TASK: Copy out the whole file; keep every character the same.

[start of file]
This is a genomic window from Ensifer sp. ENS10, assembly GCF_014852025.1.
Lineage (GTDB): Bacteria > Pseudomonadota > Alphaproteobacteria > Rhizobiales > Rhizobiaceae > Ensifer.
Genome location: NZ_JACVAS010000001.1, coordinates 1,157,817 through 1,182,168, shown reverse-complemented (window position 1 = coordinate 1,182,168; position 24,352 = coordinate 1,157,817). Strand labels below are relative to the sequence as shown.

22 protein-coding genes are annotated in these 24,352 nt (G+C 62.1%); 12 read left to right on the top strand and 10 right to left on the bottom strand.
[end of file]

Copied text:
This is a genomic window from Ensifer sp. ENS10, assembly GCF_014852025.1.
Lineage (GTDB): Bacteria > Pseudomonadota > Alphaproteobacteria > Rhizobiales > Rhizobiaceae > Ensifer.
Genome location: NZ_JACVAS010000001.1, coordinates 1,157,817 through 1,182,168, shown reverse-complemented (window position 1 = coordinate 1,182,168; position 24,352 = coordinate 1,157,817). Strand labels below are relative to the sequence as shown.

22 protein-coding genes are annotated in these 24,352 nt (G+C 62.1%); 12 read left to right on the top strand and 10 right to left on the bottom strand.